Reading an article from The Atlantic (All Ears: A Musical Homecoming) this morning, I found today’s post topic.
I love music.
My affinity for it, I think, can be attributed to my sister. Though she’s only a year older, when I was young, I thought she was so cool. I have memories of musical artist posters adorning the walls of her room and wondering who they were. My discovery of Tracy chapman and my longtime love of Pink Floyd can be directly attributed to her.
After my Bar Mitzvah, I used some of my gift money to buy my first CD stereo and album CD; it was Paul Simon’s The Rhythm of the Saints.
In high school, I spent a considerable amount of money on CDs and concert tickets. The size of my music collection exploded: Counting Crows, Dave Matthews Band, Phish, Led Zeppelin, Elton John, morphine, The Wolfgang Press, and more. At 16, my very first concert was Meat Loaf in the spring of 1994 (I love the internet). In 1996, I and a good friend spent the night waiting in line for tickets to Pink Floyd at Arrowhead Stadium.
I was away at college when Napster and online sharing hit the mainstream. With little money to spend, my music collecting shifted away from CDs to MP3s and my catalog grew even larger.
Despite all this, I didn’t I really find a deep appreciation for music until I was much older. I can’t really say how I came to it. I think it was a combination of factors and people. People whose music knowledge and appreciation exceeded my own and from whom I learned a great deal. I learned to appreciate all kinds of melodies, rhythms, and musical styles. I also gained self-confidence to “like what I like” separate and independent of what was popular.
From classical music to some rap, to pop, and heavy metal. From indie rock, to Motown, electronic, or folk, or jazz, or alternative, or classic rock, or blues, I can find something to appreciate in it all. Even country music.
Now, considering myself an amateur audiophile, how I experience music is just as important as the music itself. I don’t spend nearly as much money acquiring music as I did in high school. And I don’t spend any considerable time downloading music the way I did in college. Instead, I’ve spent far more money on the means by which I listen to music.
Hundreds of dollars were spent on a home theater system; not for the purpose of experiencing surround sound movies, but for a full, apartment-filling, high-quality music-listening experience. The same can be said for headphones.
In both cases, I devoted substantial time researching the best quality product I could afford within my budget. Never being one for name brand following, I care less about the label and more about the quality. No Sony, or Beats Audio, Apple, or Panasonic, or even Bose.
There’s a part of me that really appreciates the musical options afforded in this digital age. Thousands of songs and hundreds of albums all on my computer, or smart phone, or iPod. Streaming music like Pandora or Spotify provides additional options, as well.
For some time, though, I’ve been contemplating a return to a simpler way of experiencing music. In high school, I flirted briefly with building a collection of vinyl LPs, but practical concerns of money and space put that flirtation quickly to rest. Now that I’m older, the audiophile part of my brain has been itching for a turntable and the requisite collection of vinyl records. Despite having more space and money, I’ve hesitated making this a more serious hobby worthy of devoting significant resources.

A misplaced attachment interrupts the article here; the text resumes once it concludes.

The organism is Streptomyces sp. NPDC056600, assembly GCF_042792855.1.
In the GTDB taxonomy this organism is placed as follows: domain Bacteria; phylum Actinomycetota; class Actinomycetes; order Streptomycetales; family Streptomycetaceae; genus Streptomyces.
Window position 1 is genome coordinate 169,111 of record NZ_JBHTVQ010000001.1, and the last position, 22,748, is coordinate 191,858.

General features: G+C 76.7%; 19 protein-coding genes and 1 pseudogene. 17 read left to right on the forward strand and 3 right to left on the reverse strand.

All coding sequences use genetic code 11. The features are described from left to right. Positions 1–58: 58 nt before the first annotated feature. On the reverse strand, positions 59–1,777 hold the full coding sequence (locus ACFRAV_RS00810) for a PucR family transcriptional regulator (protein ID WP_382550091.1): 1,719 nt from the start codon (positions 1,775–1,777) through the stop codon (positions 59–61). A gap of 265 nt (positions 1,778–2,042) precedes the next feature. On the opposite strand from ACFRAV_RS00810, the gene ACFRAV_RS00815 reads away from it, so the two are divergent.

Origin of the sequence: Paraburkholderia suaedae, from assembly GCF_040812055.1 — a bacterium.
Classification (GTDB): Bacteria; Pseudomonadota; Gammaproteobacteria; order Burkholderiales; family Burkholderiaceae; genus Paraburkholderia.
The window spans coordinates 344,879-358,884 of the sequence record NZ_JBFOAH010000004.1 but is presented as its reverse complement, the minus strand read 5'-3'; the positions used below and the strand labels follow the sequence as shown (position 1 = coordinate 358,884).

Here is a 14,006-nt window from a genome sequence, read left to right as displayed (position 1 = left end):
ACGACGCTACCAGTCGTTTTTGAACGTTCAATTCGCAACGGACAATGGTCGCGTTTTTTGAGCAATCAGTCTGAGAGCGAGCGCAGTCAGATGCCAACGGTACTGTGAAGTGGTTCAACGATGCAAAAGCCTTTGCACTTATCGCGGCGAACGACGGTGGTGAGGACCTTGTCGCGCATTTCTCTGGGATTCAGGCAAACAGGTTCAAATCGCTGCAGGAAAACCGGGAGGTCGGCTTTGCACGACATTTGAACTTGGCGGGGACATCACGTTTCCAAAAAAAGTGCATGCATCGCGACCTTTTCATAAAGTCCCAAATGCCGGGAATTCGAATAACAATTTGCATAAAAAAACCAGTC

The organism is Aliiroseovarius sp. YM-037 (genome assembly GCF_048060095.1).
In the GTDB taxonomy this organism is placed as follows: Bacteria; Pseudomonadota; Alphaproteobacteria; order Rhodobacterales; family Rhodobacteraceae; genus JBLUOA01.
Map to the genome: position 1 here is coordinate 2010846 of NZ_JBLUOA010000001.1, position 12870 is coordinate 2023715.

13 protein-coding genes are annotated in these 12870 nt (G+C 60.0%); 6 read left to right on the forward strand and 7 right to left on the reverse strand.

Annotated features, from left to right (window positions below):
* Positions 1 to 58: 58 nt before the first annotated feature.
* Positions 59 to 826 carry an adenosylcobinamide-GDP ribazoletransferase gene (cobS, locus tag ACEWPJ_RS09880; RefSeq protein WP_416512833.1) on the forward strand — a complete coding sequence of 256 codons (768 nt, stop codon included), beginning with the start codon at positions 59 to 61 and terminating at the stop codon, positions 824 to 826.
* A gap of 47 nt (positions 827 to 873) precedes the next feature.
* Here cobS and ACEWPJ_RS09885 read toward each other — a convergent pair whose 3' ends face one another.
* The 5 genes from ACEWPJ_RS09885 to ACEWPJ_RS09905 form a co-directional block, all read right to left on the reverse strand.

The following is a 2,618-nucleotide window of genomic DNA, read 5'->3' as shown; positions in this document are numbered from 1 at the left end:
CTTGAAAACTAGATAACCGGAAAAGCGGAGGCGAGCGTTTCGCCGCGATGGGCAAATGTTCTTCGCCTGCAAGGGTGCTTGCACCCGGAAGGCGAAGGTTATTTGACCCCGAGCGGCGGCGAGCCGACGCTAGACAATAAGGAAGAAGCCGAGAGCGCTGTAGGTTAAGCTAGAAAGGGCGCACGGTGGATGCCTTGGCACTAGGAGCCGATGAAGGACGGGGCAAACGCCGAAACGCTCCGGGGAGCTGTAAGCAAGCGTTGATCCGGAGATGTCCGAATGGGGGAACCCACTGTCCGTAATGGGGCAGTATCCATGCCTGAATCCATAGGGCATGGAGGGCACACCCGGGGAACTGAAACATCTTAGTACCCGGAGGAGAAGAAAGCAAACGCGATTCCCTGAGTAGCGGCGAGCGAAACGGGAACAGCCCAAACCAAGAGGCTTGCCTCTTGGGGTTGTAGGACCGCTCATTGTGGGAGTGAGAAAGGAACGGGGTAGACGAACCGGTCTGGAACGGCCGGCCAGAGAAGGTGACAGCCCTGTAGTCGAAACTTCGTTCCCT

The Atlantic article, which I would encourage you to read if you feel even remotely about music as I do (and there’s some cool illustrations), gives me reason to reconsider a look at music as a serious hobby. Though I’ve mostly resisted completely abandoning CDs as a way of acquiring music, I never listen to them anymore. Instead, I simply put them on my computer and store the CD.
In much the way I’ve resisted digital music purchases, so is the case with books. Though I’ve bought a handful of Kindle books, I like the idea of all the books I’ve read perched on a bookshelf. I’ve thought about creating, essentially, wallpaper out of my CD liners as a kind of home decoration; like a bookshelf for my music.
Or, thinking about music in a slightly different way, I’ll refer to a quote at the closing of the Atlantic article;
Dacey recalls another time and place, which she describes as “four or five friends around a turntable and listening to a record that one person had just bought. We miss those kinds of rituals.” Like our ancestors gathered around a fire at night, we feel music best when we hear it out loud and together. A complex alchemy of neurochemistry, engineering, and human evolution, the magic that music conjures has no single, fixed location, but when conditions are right, as Rogers puts it, “you close your eyes and you’re right there.”
This conception of experiencing music hits me right in the nostalgic feels. Maybe I’ll take a hard look at building a good collection of vinyl records. Maybe its time to begin researching turntables.
Then, invite some friends over to “gather around a fire.”